Chips and barley wars hotting up
Written by: Ned K. on 23 May 2020
Australian farmers grow potatoes and barley which give us hot chips and beer among other products. Now both are caught up in the intensifying trade wars within the chaotic worldwide capitalist "free trade" economies. China, a major importer of barley from Australia slaps an 80% tariff on imports of barley from Australia, accusing Australia of dumping cheap barley in China to the detriment of barley producing farmers in China.
At the same time, Australian potato growers are "digging in" for an anti-dumping fight with another big power, the European Union which threatens to flood the Australian market with potatoes in the form of frozen french fries. AUSVEG, representing the potato growers, claims that the dumping of frozen french fries from European Union countries is part of the Union's assistance package to farmers worth Australian $1.08 billion.
AUSVEG estimate western Europe has about 2.6 million tonnes of excess potatoes due to the economic downturn during the Corona Virus period. Potato farmers in South Australia and the Riverina would be hit hard if the dumping of french fries goes ahead. It will also affect workers' jobs in potato processing plants which are mainly located in regional areas where full time jobs are hardest to find.
The pro-US media in Australia has made a bigger story out of the 80% tariff by China on Australian produced barley than the potential dumping of french fries from western Europe. No surprises there. The pro-US media has gone further and claimed that the 80% tariff put on barley imports from Australia is a political act in retaliation for the Morrison Government colluding with the Trump administration in the blame game on who is responsible for the Corona Virus and the Morrison Government’s demand for a so-called "independent inquiry" in to the origin of the virus.
The 80% tariff announcement was followed by a fear campaign by the media that soon there will be tariffs on imported iron ore, coal and even wine imposed by China.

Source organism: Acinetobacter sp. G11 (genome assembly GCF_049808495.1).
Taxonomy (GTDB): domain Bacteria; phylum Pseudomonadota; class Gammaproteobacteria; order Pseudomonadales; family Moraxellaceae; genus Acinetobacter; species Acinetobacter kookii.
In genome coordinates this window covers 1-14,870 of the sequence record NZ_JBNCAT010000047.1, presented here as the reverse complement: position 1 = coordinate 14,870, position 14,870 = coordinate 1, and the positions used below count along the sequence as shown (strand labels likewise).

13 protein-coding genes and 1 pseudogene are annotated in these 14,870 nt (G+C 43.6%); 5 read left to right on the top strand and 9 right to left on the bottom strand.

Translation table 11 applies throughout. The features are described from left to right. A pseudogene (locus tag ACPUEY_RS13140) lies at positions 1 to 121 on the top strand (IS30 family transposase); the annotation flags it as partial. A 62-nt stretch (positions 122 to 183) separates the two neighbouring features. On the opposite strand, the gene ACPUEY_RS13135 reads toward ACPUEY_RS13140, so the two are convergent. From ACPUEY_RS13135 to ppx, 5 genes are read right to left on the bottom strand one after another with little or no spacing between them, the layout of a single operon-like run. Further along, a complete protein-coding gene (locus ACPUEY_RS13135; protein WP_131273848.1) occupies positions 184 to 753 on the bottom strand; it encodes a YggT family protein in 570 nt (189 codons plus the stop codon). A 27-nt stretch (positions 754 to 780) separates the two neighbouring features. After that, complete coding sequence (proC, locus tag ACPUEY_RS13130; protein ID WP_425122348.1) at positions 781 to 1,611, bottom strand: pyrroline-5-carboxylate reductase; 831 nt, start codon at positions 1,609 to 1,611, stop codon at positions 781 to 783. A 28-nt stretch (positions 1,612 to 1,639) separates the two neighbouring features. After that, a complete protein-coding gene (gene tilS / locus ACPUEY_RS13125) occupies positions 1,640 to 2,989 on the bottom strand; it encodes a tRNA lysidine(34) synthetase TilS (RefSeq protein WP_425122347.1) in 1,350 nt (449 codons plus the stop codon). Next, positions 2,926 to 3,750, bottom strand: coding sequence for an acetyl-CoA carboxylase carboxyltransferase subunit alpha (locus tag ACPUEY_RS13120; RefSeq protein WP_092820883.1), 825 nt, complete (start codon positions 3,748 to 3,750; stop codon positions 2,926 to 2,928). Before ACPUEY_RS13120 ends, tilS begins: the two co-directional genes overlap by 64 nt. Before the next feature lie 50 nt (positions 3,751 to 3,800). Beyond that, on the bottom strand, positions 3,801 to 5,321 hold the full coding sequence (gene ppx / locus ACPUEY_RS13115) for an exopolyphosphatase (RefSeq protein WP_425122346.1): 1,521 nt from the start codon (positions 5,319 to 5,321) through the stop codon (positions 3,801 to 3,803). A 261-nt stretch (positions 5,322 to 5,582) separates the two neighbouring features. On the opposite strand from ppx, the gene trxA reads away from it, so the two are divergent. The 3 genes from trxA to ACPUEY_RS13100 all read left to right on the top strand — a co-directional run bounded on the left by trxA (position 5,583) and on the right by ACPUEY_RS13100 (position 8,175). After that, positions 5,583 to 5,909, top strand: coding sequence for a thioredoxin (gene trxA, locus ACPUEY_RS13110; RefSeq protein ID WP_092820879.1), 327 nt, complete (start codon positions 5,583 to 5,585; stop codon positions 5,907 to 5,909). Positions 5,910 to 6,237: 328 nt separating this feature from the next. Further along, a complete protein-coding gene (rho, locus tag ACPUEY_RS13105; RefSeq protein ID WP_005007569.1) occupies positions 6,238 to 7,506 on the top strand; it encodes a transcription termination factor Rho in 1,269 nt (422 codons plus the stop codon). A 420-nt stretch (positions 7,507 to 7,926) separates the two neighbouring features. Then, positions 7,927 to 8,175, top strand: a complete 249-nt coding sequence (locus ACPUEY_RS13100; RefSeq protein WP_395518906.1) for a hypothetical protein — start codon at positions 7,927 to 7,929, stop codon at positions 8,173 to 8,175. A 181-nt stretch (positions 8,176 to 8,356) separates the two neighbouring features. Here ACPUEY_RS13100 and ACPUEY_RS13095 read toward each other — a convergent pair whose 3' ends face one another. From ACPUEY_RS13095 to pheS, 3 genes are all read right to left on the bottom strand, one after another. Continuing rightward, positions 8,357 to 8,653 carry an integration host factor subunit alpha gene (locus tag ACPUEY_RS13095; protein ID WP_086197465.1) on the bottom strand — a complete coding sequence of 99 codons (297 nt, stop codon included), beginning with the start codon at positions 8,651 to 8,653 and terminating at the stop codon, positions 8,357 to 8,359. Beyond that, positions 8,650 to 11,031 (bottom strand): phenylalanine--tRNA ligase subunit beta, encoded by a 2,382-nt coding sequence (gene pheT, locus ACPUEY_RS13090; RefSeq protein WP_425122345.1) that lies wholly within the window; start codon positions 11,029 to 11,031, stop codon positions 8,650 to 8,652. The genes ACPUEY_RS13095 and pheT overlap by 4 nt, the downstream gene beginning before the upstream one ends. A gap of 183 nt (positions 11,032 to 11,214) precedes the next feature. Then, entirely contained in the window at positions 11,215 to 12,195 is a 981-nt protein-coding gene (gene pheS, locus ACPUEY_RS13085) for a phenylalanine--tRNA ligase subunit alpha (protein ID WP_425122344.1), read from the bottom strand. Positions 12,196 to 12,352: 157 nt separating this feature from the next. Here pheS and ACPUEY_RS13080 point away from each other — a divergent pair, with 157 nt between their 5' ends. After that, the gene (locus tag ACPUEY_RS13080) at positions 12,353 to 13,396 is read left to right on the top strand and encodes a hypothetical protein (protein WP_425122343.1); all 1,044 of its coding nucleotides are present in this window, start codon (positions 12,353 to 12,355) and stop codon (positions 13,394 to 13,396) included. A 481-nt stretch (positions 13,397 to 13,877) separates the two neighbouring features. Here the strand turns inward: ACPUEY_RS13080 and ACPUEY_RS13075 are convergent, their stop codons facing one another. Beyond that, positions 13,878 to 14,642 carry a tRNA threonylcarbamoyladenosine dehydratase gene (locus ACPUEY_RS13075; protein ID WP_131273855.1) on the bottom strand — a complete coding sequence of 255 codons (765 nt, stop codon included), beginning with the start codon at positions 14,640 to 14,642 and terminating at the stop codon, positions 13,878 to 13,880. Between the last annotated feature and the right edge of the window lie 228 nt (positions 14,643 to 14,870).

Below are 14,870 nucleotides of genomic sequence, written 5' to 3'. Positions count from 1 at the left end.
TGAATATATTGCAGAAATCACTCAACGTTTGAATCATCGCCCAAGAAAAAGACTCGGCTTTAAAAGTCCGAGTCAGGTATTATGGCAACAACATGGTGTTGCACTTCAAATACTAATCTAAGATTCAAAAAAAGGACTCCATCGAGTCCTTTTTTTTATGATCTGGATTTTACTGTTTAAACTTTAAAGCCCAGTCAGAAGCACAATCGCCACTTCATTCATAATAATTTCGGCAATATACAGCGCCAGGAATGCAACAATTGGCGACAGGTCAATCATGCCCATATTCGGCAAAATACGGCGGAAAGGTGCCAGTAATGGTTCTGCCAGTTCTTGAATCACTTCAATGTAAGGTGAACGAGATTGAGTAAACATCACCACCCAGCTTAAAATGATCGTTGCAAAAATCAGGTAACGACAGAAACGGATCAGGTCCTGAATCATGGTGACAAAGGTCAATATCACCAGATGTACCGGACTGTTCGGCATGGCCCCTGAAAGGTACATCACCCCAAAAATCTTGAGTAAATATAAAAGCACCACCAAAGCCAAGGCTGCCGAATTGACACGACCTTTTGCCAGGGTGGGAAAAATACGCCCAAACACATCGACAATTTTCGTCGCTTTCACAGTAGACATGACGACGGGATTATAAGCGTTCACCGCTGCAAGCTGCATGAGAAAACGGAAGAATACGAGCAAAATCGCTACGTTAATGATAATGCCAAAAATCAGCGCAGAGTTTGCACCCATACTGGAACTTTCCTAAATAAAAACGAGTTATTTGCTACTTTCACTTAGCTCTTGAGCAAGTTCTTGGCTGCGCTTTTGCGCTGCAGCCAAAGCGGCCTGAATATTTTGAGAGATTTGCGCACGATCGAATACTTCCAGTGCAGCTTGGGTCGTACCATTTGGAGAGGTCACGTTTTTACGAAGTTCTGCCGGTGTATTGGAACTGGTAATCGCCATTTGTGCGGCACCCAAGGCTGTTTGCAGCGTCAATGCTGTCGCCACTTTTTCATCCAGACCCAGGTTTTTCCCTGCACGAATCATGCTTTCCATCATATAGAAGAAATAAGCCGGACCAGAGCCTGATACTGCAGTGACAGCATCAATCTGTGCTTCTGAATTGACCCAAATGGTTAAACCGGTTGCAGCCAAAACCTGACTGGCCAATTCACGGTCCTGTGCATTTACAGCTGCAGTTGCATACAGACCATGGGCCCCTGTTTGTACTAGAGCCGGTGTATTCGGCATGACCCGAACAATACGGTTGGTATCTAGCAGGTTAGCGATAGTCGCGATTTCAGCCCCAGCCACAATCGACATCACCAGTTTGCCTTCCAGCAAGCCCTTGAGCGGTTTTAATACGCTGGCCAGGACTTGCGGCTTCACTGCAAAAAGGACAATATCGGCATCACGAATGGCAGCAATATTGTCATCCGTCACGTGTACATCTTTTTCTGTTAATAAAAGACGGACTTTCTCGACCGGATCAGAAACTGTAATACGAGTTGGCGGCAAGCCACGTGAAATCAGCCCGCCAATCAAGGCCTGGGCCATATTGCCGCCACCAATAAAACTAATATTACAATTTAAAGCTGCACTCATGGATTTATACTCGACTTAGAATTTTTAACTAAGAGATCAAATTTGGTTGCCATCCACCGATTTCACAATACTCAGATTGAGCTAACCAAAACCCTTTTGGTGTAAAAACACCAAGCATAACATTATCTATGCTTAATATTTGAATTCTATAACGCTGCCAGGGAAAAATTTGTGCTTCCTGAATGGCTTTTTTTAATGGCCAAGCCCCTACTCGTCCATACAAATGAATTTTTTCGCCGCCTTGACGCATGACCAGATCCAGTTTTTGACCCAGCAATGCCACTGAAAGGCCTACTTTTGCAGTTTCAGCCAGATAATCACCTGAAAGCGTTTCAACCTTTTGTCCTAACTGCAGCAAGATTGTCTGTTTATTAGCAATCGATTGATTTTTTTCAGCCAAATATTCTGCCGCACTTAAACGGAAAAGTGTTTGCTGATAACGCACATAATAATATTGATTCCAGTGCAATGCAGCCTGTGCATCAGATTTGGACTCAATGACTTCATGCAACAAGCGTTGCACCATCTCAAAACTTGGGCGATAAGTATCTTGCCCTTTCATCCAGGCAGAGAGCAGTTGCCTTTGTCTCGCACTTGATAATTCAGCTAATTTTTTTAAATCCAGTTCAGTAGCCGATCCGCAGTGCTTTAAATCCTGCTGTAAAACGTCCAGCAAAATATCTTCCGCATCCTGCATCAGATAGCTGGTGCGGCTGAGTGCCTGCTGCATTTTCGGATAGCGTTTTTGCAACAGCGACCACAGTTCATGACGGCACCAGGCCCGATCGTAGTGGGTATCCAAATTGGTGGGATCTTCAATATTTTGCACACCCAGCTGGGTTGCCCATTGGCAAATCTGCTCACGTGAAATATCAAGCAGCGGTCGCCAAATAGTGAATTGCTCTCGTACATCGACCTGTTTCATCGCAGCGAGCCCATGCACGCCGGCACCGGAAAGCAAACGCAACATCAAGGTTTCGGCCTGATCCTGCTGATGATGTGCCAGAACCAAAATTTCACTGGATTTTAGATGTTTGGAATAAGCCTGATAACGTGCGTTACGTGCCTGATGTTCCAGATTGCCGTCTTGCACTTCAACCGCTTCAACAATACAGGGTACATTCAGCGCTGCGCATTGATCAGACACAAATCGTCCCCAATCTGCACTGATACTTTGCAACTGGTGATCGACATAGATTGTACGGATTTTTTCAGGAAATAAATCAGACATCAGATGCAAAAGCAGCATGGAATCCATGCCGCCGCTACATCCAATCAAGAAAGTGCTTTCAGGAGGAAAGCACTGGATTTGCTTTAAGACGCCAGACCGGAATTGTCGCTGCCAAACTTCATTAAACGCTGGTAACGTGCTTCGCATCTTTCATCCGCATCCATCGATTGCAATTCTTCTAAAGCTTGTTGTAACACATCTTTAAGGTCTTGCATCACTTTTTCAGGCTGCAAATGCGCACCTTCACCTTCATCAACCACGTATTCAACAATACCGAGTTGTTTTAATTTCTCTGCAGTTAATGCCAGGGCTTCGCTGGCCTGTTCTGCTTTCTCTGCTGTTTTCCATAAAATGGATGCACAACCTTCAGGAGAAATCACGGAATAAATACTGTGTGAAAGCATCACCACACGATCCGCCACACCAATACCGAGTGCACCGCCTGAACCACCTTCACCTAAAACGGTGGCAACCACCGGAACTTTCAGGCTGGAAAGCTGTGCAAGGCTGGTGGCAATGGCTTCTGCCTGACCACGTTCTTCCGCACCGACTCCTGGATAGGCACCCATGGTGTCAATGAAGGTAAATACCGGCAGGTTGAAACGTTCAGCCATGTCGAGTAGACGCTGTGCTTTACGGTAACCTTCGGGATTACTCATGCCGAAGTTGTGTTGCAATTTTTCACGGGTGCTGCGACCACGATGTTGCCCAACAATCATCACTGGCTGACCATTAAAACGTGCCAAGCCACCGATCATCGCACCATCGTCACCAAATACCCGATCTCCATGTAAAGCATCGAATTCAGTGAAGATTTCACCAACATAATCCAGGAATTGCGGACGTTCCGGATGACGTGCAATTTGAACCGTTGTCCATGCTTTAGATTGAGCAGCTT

Maybe that will occur, although unlikely on iron ore, as there is still a high demand for it in China.
Underlying these latest trade skirmishes is the on-going instability of the world capitalist system in its advanced but declining imperialist stage. Despite all the nice words about trade for mutual benefit between countries sprouted by China, the EU, Australia and other countries, the reality is that the biggest capitalist powers in particular act the same way. They look after the economic interests of their own ruling class first.
With respect to China this point has been hidden somewhat by the media blowing up the political motive behind China's 80% tariff on barley.
There is an arguable case that the 80% tariff on barley by China and the very recent reduction in its import of coal is to try and address its own internal economic crisis. The Corona Virus crisis caused among other things a reduction in orders of goods manufactured in China for export.
For example, "in Guangdong, a southern coastal province that alone would stand as one of Asia's top five economies, the situation is getting dire in some labor-intensive sectors that are more China's past than its future. In the dank back alleys of Dongguan, a metropolis with about as many people as New York city, small textile makers are struggling to survive. Thousands of migrant workers have already headed back to China's poorer interior" (AFR 22 May).
This situation is repeated across industrial areas of China with the AFR claiming there are 50 million more out of work since the onset of the Corona Virus and the already existing trade war with the USA.
So, no surprise really to see the Chinese try and quell rising anxiety in the population about the sluggish economy by announcing protection of farmers against barley dumping and now protection of its own coal industry ahead of imported coal.
The timing of the 80% tariff on barley and the reduction in coal imports also came on the eve of the CCP Congress within which there are competing regional and economic sectional interests, as indeed there are in political houses of the bourgeoisie in Australia.
Marx said in his essay on Free Trade words to the effect that if he was asked which he preferred - protectionism or free trade - he went for free trade because it laid bare all the contradictions of capitalism. We are seeing an example of this before our very eyes
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